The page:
Learn how you can manage and alleviate your current side effects while actively working to prevent a relapse or secondary cancer using evidence-based, non-toxic therapies.
Click the orange button to the right to learn more.
Post Traumatic Stress Disorder (PTSD) in cancer patients being diagnosed with an “incurable” cancer, undergoing aggressive therapies like a hematopoitic stem cell transplant and then having to live with painful long-term and late stage side effects is real.
I don’t think my PTSD is anything like what can affect military personnel. I’m just trying to understand and perhaps treat the emotional side effects of:
I am trying to understand this side effect because, as the first paper linked below explains, there are no therapies developed for cancer PTSD.
So when a PTSD therapy is discussed in the third and forth studies below is relevant to me, I want to write about it in PeopleBeatingCancer. Interestingly, if I understand written exposure therapy (WET) correctly, I am practicing this therapy daily when I research and write blog posts about my cancer, multiple myeloma, and my long-term and late stage side effects.
I think it is fair to also say that cancer patients and survivors who also frequently contribute to one or more Facebook groups are also undergoing written exposure therapy.
I have to also list those evidence-based but non-conventional therapies that I practice and believe have helped me manage my anxiety, stress, post-cancer fear, etc. And those therapies are:
Keep in mind that I follow the above therapies to keep my bone strong, manage my weight, keep my cancer in remission, etc. etc. In other words, I would be doing these therapies anyway.
To Learn More about cancer and PTSD, please read the posts linked below-
Are you a cancer survivor? Do you think you are experiencing post-traumatic stress syndrome? Scroll down the page, post a question or a comment and I will reply to you ASAP.
Hang in there,
For a number of years, investigators have reported stress- or trauma-related symptoms such as avoidant behaviors, intrusive thoughts, and heightened arousal in survivors of cancer.[1–4] These symptoms resemble those seen in individuals who have experienced traumatic events such as:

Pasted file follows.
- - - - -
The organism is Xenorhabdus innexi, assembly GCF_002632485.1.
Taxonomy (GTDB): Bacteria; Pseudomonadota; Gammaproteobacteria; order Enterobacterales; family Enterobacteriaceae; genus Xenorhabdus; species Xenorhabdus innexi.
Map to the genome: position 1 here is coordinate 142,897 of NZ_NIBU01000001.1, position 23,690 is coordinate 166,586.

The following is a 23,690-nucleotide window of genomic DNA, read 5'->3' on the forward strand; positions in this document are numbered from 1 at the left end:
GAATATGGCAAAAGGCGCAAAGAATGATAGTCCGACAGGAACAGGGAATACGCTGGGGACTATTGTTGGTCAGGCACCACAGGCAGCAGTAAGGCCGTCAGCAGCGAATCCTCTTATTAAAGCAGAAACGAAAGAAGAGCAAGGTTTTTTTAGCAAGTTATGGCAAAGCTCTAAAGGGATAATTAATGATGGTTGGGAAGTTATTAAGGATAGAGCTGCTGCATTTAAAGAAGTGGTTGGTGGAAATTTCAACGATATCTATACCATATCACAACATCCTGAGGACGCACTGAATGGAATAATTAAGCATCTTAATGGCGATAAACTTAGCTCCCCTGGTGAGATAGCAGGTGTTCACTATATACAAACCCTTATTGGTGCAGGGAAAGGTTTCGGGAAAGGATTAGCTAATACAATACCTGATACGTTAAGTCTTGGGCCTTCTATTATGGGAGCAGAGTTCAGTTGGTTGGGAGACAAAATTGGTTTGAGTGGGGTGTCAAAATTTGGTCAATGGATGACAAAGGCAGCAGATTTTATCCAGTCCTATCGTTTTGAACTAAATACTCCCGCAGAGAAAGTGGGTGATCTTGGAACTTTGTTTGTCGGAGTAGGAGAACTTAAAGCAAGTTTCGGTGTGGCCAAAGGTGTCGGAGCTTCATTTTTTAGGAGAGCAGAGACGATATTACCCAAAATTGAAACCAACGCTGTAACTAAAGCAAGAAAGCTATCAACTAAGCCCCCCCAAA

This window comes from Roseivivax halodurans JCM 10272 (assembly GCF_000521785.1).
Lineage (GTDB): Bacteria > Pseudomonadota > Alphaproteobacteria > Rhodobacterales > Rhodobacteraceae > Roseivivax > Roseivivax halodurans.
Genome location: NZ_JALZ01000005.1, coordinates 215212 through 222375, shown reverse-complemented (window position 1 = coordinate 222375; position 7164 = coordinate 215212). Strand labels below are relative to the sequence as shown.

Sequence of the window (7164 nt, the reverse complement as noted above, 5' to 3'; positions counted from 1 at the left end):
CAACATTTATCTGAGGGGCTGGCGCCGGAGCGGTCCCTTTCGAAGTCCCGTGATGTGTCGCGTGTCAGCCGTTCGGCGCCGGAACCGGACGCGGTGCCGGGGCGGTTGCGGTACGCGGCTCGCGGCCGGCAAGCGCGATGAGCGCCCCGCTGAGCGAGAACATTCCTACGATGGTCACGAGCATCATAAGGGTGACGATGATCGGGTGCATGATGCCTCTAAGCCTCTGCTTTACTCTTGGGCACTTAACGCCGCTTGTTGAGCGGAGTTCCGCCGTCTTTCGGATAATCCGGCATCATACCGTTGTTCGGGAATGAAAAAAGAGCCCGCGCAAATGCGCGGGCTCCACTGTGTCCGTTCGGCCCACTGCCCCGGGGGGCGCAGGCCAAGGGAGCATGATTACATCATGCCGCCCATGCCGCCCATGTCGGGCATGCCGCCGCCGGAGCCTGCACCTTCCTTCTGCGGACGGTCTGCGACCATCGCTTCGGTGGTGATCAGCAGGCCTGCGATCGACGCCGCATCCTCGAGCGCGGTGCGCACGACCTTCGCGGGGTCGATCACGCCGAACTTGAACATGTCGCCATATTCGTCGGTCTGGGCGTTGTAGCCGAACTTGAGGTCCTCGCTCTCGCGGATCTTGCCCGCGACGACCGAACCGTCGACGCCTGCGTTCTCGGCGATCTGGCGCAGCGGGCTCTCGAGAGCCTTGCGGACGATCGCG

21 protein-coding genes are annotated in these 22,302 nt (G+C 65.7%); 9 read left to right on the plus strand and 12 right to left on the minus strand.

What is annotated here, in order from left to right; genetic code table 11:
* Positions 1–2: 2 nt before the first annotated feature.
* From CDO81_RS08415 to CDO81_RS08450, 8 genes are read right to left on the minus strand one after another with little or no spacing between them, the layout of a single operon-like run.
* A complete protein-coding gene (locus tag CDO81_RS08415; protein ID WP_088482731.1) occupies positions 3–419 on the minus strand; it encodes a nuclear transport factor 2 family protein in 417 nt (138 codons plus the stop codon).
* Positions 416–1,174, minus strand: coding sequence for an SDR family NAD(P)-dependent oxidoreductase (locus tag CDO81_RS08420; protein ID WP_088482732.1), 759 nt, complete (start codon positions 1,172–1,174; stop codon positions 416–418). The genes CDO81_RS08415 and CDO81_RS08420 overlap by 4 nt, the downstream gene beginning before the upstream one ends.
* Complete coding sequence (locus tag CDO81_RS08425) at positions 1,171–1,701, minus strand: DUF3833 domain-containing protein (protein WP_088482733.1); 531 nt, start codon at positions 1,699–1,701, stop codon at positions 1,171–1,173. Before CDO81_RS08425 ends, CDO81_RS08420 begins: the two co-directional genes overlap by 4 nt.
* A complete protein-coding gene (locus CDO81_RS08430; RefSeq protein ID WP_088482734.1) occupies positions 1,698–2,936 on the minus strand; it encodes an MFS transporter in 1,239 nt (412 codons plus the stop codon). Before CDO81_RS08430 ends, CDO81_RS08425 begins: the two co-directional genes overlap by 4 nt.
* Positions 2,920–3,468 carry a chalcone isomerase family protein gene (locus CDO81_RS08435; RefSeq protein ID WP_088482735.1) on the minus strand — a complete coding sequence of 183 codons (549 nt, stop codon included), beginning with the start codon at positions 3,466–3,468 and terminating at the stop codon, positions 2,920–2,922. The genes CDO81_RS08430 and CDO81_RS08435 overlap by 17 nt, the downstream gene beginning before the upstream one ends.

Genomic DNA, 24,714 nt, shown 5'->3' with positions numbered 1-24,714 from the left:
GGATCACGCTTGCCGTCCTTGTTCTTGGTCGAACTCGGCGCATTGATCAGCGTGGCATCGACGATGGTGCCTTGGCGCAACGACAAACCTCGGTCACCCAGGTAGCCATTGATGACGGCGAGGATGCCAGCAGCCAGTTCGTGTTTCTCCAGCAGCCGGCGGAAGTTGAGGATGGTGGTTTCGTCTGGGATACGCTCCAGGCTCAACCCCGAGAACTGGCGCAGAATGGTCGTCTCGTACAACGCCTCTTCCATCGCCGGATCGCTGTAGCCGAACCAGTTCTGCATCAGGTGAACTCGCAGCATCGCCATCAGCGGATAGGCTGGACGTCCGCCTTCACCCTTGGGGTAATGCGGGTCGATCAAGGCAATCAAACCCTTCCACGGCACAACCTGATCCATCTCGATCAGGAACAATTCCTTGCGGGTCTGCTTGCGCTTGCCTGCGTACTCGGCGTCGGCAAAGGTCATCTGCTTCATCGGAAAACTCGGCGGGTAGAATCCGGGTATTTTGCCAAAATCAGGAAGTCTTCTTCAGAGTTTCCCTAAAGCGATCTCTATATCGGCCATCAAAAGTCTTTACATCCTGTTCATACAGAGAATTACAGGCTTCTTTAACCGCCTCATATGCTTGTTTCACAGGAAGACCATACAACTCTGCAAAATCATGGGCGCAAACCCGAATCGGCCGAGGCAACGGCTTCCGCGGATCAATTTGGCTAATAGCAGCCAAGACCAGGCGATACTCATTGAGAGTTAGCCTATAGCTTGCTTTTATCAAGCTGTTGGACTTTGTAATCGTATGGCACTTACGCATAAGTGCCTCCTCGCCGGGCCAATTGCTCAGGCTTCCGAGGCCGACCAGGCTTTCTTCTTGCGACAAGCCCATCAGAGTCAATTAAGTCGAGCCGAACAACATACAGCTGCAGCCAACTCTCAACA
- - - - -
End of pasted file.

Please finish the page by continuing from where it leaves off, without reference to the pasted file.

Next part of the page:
Although no specific therapies for PTS symptoms in the cancer setting have been developed, treatment modalities used with other people with PTSD can be useful in alleviating distress in cancer patients and survivors…”
“Hematopoietic stem cell transplantation (HCT) is an intensive and potentially curative therapy for patients with hematologic malignancies. Patients admitted for HCT experience a prolonged, isolating hospitalization and endure substantial physical and psychological symptoms…
We used the Functional Assessment of Cancer Therapy-Bone Marrow Transplant, and the Hospital Anxiety and Depression Scale to assess quality of life (QOL) and depression and anxiety symptoms at the time of admission for HCT, week 2 during hospitalization, and 6 months after HCT…
The rate of clinically significant PTSD symptoms at 6 months after HCT was 18.9% (39/206). Participants with clinically significant PTSD symptoms experienced hypervigilance (92.3%), avoidance (92.3%), and intrusion (76.9%) symptoms…
“A shorter type of exposure therapy worked just as well as a more involved one for post-traumatic stress disorder (PTSD), according to a non-inferiority trial involving military veterans…
Sloan’s group said their findings “add to the evidence that good PTSD treatment outcomes can be achieved with fewer sessions and less exposure to trauma-related stimuli than previously assumed.” They added that the structure of these shorter in-person or virtual written exposure sessions bolstered its accessibility, seeing as how the typical 90-minute prolonged exposure protocol “is not usually feasible in most clinical settings.”
“Question Is written exposure therapy (WET) noninferior to the more time-intensive prolonged exposure therapy (PE) in treating posttraumatic stress disorder (PTSD)?
Findings In this randomized clinical trial of 178 veterans diagnosed with PTSD, participants in both treatments improved significantly, with large observed effect sizes. Despite a considerable difference in the number of treatment sessions, WET was noninferior to PE, and treatment retention was significantly better among those who received WET.
Meaning These findings suggest that WET is a viable option for PTSD treatment and has the potential to reach a greater number of individuals who are in need of PTSD treatment…”